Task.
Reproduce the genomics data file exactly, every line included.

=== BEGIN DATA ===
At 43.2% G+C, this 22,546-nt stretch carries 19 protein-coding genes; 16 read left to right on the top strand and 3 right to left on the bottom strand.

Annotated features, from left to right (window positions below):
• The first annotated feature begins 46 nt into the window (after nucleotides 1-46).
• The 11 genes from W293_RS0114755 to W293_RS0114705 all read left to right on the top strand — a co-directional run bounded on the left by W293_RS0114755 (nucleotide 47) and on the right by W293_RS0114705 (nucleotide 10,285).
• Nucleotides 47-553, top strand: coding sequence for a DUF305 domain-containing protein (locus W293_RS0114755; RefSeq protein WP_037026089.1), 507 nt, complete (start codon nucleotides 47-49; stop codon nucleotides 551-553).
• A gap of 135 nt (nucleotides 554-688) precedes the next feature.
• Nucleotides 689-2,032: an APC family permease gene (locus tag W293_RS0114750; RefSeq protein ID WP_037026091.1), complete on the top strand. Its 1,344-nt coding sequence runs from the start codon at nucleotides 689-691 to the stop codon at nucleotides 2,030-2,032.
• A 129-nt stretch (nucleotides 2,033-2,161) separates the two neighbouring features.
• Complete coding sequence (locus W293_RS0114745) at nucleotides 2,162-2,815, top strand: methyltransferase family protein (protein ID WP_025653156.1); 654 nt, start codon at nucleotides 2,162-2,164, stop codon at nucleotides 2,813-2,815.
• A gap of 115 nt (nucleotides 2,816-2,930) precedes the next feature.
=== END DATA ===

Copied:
At 43.2% G+C, this 22,546-nt stretch carries 19 protein-coding genes; 16 read left to right on the top strand and 3 right to left on the bottom strand.

Annotated features, from left to right (window positions below):
• The first annotated feature begins 46 nt into the window (after nucleotides 1-46).
• The 11 genes from W293_RS0114755 to W293_RS0114705 all read left to right on the top strand — a co-directional run bounded on the left by W293_RS0114755 (nucleotide 47) and on the right by W293_RS0114705 (nucleotide 10,285).
• Nucleotides 47-553, top strand: coding sequence for a DUF305 domain-containing protein (locus W293_RS0114755; RefSeq protein WP_037026089.1), 507 nt, complete (start codon nucleotides 47-49; stop codon nucleotides 551-553).
• A gap of 135 nt (nucleotides 554-688) precedes the next feature.
• Nucleotides 689-2,032: an APC family permease gene (locus tag W293_RS0114750; RefSeq protein ID WP_037026091.1), complete on the top strand. Its 1,344-nt coding sequence runs from the start codon at nucleotides 689-691 to the stop codon at nucleotides 2,030-2,032.
• A 129-nt stretch (nucleotides 2,033-2,161) separates the two neighbouring features.
• Complete coding sequence (locus W293_RS0114745) at nucleotides 2,162-2,815, top strand: methyltransferase family protein (protein ID WP_025653156.1); 654 nt, start codon at nucleotides 2,162-2,164, stop codon at nucleotides 2,813-2,815.
• A gap of 115 nt (nucleotides 2,816-2,930) precedes the next feature.